Create without compromise

Fri, Apr 1 2016


Artist. Storyteller. Space changer.

A few years ago, Robert Harpin created the ultimate “office with a view”—an idea traditionally associated with career success, of “making it,” in the professional world.

Tucked amongst the trees of the river valley, just off the beaten path, the cubicle—an art installation for the Works Festival—looked to the bustling city in one direction and the serene Louise McKinney Park in the other. It held the everyday office paraphernalia one would expect—binders, pens, a stapler—but the cubicle also included survivalist gear, and guides on animal tracking and how to ski intermingled with business books on the cubicle’s shelves.

“I was kind of riffing on the idea of somebody who wants to leave it all behind, but can’t,” explains Robert, a Fine Art alumnus. “Someone who thinks, ‘Well, I’ll just take this … and this … oh, and this’—the idea that you bring your baggage with you no matter how you try to escape it.”

“ I feel like I really fought over the years to get to the position where I could be directly involved with the arts, and also still make art.” 

Any person who has worked the daily grind, yet yearned to chase their dreams instead could understand the conflict stationed within Robert’s cubicle in the forest. As an artist, the struggle between day job and dream job was a familiar one to Robert—and a fight he’d promised himself he wouldn’t lose as he molded his own career.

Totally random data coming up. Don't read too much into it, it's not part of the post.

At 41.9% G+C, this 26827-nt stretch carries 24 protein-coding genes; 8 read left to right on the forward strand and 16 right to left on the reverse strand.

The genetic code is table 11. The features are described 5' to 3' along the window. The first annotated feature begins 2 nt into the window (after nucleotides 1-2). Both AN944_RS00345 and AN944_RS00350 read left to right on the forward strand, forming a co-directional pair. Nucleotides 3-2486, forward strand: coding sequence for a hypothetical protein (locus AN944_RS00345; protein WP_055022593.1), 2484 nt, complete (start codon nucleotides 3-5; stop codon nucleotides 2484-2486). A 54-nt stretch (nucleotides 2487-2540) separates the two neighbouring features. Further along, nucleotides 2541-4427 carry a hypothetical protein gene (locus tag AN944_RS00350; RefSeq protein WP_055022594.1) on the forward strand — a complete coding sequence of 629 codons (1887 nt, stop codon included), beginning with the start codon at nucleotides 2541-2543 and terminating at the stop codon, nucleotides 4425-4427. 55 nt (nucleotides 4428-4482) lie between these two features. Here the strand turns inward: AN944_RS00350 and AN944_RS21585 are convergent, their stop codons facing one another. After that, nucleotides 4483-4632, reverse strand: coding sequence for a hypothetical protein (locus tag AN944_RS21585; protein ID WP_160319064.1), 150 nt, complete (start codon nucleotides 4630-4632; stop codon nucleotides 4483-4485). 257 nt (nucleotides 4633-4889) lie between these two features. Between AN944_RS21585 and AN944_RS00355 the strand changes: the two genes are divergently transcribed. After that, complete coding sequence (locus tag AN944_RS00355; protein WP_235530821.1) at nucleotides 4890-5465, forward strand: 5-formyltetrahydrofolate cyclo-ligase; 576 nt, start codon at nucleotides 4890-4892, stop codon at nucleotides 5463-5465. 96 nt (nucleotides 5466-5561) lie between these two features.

“I remember hearing all these stats about artists and what it means to “make it”—that if you’re an artist, you need to have a day job. But I was always determined that whatever that day job was, it would involve the arts. I feel like I really fought over the years to get to the position where I could be directly involved with the arts, and also still make art.”

Now a public art officer with the Edmonton Arts Council and an active artist himself, Robert credits his education with providing him the means to pursue both careers without compromise.

“When you’re a fine art student, you’re not making works of art—you’re making projects. But that’s critical to your ability to start making works of art down the road. You work on becoming very technically proficient, learning how to use your tools, gaining a work ethic and practicing critical thinking skills, and then you’re pushed out into the world where you really start thinking about how to apply that knowledge and use those tools.

“Having those skills is absolutely key to surviving as an artist and not becoming one of the statistics.”

Robert Harpin is an alumnus of the Fine Art program. Find out more at